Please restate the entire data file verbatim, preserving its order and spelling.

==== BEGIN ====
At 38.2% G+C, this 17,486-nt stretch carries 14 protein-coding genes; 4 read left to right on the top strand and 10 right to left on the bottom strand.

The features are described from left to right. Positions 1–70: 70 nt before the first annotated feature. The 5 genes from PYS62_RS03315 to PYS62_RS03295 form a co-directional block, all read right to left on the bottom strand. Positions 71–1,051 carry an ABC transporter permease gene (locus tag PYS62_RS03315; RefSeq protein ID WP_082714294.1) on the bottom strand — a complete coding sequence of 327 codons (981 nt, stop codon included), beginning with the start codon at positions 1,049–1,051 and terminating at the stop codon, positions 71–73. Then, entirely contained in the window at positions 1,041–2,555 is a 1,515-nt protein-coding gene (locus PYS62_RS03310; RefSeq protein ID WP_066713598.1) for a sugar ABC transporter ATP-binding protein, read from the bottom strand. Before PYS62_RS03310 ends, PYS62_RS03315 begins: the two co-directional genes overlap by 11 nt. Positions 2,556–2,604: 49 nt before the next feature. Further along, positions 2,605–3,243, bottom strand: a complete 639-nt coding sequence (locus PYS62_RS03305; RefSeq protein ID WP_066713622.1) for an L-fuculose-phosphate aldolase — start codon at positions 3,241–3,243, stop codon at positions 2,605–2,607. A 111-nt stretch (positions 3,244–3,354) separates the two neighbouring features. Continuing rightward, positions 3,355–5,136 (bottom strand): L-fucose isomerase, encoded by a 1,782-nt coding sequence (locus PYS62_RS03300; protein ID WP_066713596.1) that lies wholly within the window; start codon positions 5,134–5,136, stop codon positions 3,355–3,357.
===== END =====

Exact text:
At 38.2% G+C, this 17,486-nt stretch carries 14 protein-coding genes; 4 read left to right on the top strand and 10 right to left on the bottom strand.

The features are described from left to right. Positions 1–70: 70 nt before the first annotated feature. The 5 genes from PYS62_RS03315 to PYS62_RS03295 form a co-directional block, all read right to left on the bottom strand. Positions 71–1,051 carry an ABC transporter permease gene (locus tag PYS62_RS03315; RefSeq protein ID WP_082714294.1) on the bottom strand — a complete coding sequence of 327 codons (981 nt, stop codon included), beginning with the start codon at positions 1,049–1,051 and terminating at the stop codon, positions 71–73. Then, entirely contained in the window at positions 1,041–2,555 is a 1,515-nt protein-coding gene (locus PYS62_RS03310; RefSeq protein ID WP_066713598.1) for a sugar ABC transporter ATP-binding protein, read from the bottom strand. Before PYS62_RS03310 ends, PYS62_RS03315 begins: the two co-directional genes overlap by 11 nt. Positions 2,556–2,604: 49 nt before the next feature. Further along, positions 2,605–3,243, bottom strand: a complete 639-nt coding sequence (locus PYS62_RS03305; RefSeq protein ID WP_066713622.1) for an L-fuculose-phosphate aldolase — start codon at positions 3,241–3,243, stop codon at positions 2,605–2,607. A 111-nt stretch (positions 3,244–3,354) separates the two neighbouring features. Continuing rightward, positions 3,355–5,136 (bottom strand): L-fucose isomerase, encoded by a 1,782-nt coding sequence (locus PYS62_RS03300; protein ID WP_066713596.1) that lies wholly within the window; start codon positions 5,134–5,136, stop codon positions 3,355–3,357.